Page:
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Jay A. Edelman, Mariya V. Cherkasova, Ken Nakayama; A spatial memory system for the guidance of eye movements in crowded visual scenes. Journal of Vision 2002;2(7):572. doi: 10.1167/2.7.572.
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© ARVO (1962-2015); The Authors (2016-present)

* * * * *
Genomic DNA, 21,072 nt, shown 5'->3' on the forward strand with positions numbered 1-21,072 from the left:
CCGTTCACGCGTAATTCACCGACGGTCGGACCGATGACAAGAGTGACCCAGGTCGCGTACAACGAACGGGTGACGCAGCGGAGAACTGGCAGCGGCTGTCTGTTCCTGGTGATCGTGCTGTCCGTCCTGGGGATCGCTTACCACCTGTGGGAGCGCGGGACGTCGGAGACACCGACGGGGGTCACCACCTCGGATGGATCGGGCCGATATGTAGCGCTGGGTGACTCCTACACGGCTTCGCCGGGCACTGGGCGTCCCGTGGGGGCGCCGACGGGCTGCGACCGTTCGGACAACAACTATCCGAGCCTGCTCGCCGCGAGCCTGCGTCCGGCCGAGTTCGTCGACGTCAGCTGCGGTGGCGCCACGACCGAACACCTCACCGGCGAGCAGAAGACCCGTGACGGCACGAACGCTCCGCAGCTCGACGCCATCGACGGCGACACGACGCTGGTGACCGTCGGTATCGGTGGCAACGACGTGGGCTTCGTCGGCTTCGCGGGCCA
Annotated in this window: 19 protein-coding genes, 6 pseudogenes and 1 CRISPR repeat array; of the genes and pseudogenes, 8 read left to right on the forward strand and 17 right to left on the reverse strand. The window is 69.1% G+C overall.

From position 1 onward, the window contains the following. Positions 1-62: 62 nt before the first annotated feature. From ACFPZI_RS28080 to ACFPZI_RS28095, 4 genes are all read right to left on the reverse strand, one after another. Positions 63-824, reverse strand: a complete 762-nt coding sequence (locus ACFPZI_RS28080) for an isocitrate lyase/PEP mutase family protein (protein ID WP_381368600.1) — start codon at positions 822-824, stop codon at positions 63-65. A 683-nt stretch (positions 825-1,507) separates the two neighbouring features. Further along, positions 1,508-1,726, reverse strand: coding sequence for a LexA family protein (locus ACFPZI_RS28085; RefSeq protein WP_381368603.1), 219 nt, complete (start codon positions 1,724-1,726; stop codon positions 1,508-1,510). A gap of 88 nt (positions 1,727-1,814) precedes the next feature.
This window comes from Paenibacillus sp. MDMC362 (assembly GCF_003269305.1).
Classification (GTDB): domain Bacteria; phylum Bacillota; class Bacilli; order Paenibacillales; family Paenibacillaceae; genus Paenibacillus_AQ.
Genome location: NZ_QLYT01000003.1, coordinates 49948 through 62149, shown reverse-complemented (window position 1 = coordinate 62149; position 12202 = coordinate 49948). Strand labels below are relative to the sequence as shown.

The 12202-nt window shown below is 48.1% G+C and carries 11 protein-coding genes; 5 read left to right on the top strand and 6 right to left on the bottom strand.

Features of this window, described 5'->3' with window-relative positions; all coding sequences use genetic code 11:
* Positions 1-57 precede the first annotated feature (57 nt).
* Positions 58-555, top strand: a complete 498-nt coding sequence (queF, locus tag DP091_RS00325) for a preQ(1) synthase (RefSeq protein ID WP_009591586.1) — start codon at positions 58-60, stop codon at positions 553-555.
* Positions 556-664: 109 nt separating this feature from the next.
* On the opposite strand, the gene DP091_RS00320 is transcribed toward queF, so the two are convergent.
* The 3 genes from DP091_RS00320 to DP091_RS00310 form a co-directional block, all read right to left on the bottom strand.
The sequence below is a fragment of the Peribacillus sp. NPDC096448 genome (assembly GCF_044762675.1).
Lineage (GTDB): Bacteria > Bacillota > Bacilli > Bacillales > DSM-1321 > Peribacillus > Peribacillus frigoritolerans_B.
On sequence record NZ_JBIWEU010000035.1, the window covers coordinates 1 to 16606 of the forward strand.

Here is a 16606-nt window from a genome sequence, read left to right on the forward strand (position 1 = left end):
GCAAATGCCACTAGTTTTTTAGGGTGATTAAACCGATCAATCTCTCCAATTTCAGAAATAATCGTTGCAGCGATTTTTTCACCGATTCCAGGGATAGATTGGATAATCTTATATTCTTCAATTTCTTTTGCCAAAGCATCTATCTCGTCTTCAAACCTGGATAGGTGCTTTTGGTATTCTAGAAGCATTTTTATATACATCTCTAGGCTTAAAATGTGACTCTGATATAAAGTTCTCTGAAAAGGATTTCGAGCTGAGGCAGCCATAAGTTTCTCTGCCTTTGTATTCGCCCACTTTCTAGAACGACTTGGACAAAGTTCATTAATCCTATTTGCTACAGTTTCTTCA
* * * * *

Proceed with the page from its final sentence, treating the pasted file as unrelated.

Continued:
The primary purpose of saccadic eye movements is to bring the image of visual objects of interest onto the fovea. However, this does not imply that all purposive saccades in a visual environment are visually guided, since visual crowding can render less salient objects in a visual scene invisible if they are located far from present gaze. Moreover, after repeatedly fixating such a non-salient element in a visual scene one senses that one's eye lands right on the target, despite its invisibility. We sought to confirm this phenomenological finding by recording saccades of 3 subjects using an S-R Eyelink video eyetracker (250 Hz) while they made saccades in a complex visual scene displayed on a computer monitor (∼40 × ∼30 deg). Prior to recordings, subjects freely viewed the display and were told the identity of possible saccade targets in the scene. In the invisible task, initial fixation position was varied trial-by-trial in a region from which all possible targets were invisible due to crowding and distance. Target was held constant within a block of 16 trials, and performance on the last 8/16 trials was analyzed. Saccade endpoint errors and peak velocities in the invisible task were compared with those in visually guided and memory-guided delayed tasks. Phenomenology was confirmed: metrics in the invisible task were comparable to the visually guided task, whereas memory-guided saccades had greater endpoint errors and lower peak velocities. Additional experiments demonstrated that up to 3 targets could be stored simultaneously in this memory system. These results suggest that a scene-based memory system enables the generation of saccades to invisible targets as if they actually were visible. Such a system could prove useful both for the continuous monitoring of non-salient objects in a crowded visual scene and for refixating more salient stimuli without having to tax peripheral visual processing.
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